“We’re Army Incorporated,” Ms. Hackworth, 30, said during a recent interview from her apartment, where the group’s posters and seven branded baseball caps, one for each member, decorated the walls. The fan group functions like any company, she joked, although “no one is in charge of us, really, and we don’t have a C.E.O. unless you consider that BTS.”
The Army, whose name stands for Adorable Representative M.C. for Youth, is often depicted as a group of screaming teenage girls. The reality is different: While its demographics are hard to pin down — many members seem to be women in their 20s and 30s — the band’s fan base is broadly diverse, cutting across lines of gender, age, religion and nationality.
Compared with fan groups that have come before them, BTS’s followers are “so much savvier and strategic and smarter than what we’ve seen, especially in taking advantage of and utilizing platforms like social media to really achieve their goals,” said Nicole Santero, a Ph.D. student at the University of Nevada, Las Vegas, who has conducted extensive research on the Army.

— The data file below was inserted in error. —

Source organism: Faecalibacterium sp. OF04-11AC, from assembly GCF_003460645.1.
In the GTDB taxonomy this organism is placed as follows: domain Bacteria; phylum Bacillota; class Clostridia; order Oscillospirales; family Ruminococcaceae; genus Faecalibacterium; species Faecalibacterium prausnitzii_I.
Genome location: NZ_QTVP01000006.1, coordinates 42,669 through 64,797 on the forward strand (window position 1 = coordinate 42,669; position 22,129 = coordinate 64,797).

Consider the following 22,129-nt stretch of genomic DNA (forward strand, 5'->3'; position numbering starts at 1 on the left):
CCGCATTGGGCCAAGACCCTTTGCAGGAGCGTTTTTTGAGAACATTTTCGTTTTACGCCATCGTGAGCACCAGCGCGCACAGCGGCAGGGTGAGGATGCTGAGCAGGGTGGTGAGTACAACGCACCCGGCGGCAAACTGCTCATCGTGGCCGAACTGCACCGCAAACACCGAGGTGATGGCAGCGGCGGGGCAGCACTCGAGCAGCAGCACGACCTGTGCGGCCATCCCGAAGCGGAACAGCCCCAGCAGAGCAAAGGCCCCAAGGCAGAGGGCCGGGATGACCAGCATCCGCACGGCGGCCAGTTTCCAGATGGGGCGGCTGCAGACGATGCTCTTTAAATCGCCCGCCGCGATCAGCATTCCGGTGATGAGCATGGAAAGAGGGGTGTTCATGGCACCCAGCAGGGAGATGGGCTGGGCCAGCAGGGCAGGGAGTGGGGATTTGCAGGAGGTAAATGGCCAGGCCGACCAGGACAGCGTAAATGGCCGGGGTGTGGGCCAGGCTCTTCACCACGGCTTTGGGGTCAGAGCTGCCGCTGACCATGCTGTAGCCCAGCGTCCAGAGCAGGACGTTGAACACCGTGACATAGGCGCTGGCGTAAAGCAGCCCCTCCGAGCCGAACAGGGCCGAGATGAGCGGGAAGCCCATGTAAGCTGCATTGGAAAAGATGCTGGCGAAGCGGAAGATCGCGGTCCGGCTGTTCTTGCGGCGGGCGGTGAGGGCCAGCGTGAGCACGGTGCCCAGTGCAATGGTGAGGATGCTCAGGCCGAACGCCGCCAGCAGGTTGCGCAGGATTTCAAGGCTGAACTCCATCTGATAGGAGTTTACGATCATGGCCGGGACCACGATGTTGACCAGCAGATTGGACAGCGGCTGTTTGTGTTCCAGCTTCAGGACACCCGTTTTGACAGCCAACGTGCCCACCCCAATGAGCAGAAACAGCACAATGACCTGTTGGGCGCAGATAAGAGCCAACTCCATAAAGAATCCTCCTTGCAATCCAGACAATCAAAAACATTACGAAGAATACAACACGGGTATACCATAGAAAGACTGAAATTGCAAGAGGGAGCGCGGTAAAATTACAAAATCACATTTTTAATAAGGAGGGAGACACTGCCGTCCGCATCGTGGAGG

BTS — whose name is an abbreviation of the Korean words Bangtan Sonyeondan, or Bulletproof Boy Scouts — has won a large following with its boyish good looks, slick dance moves and catchy music, spanning genres from rap to disco.
But what fans really respond to is the band members’ carefully cultivated and inspirational story of fighting their way to the top of the music business while staying true to themselves, Ms. Santero said. Their emotional openness and focus on mental health make fans “feel that BTS represents something that has impacted them and changed their lives, so supporting them is sort of their way of giving back to the group,” she said.